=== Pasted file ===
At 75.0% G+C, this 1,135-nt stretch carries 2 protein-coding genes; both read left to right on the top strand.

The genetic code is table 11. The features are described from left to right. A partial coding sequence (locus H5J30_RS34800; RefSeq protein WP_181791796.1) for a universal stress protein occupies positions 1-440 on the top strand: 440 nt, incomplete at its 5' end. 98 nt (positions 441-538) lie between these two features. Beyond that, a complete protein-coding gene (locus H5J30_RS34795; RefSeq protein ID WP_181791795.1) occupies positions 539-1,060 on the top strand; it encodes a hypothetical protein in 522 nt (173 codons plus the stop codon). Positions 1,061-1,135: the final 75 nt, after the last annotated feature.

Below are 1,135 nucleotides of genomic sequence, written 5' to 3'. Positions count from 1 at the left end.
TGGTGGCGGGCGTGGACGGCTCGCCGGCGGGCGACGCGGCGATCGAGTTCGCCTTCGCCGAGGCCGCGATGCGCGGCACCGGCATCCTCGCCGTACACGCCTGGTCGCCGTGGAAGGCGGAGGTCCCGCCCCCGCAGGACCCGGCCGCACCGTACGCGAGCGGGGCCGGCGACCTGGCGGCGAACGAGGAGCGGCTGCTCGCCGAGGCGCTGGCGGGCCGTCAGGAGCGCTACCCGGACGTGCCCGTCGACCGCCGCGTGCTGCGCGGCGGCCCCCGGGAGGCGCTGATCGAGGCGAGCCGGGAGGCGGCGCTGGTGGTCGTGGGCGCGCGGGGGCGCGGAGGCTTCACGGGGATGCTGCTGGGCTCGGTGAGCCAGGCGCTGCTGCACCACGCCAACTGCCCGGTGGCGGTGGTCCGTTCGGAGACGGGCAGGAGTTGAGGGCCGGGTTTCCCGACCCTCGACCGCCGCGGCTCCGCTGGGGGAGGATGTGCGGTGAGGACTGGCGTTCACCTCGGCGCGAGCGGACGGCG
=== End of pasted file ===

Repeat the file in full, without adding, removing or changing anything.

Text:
At 75.0% G+C, this 1,135-nt stretch carries 2 protein-coding genes; both read left to right on the top strand.

The genetic code is table 11. The features are described from left to right. A partial coding sequence (locus H5J30_RS34800; RefSeq protein WP_181791796.1) for a universal stress protein occupies positions 1-440 on the top strand: 440 nt, incomplete at its 5' end. 98 nt (positions 441-538) lie between these two features. Beyond that, a complete protein-coding gene (locus H5J30_RS34795; RefSeq protein ID WP_181791795.1) occupies positions 539-1,060 on the top strand; it encodes a hypothetical protein in 522 nt (173 codons plus the stop codon). Positions 1,061-1,135: the final 75 nt, after the last annotated feature.

Below are 1,135 nucleotides of genomic sequence, written 5' to 3'. Positions count from 1 at the left end.
TGGTGGCGGGCGTGGACGGCTCGCCGGCGGGCGACGCGGCGATCGAGTTCGCCTTCGCCGAGGCCGCGATGCGCGGCACCGGCATCCTCGCCGTACACGCCTGGTCGCCGTGGAAGGCGGAGGTCCCGCCCCCGCAGGACCCGGCCGCACCGTACGCGAGCGGGGCCGGCGACCTGGCGGCGAACGAGGAGCGGCTGCTCGCCGAGGCGCTGGCGGGCCGTCAGGAGCGCTACCCGGACGTGCCCGTCGACCGCCGCGTGCTGCGCGGCGGCCCCCGGGAGGCGCTGATCGAGGCGAGCCGGGAGGCGGCGCTGGTGGTCGTGGGCGCGCGGGGGCGCGGAGGCTTCACGGGGATGCTGCTGGGCTCGGTGAGCCAGGCGCTGCTGCACCACGCCAACTGCCCGGTGGCGGTGGTCCGTTCGGAGACGGGCAGGAGTTGAGGGCCGGGTTTCCCGACCCTCGACCGCCGCGGCTCCGCTGGGGGAGGATGTGCGGTGAGGACTGGCGTTCACCTCGGCGCGAGCGGACGGCG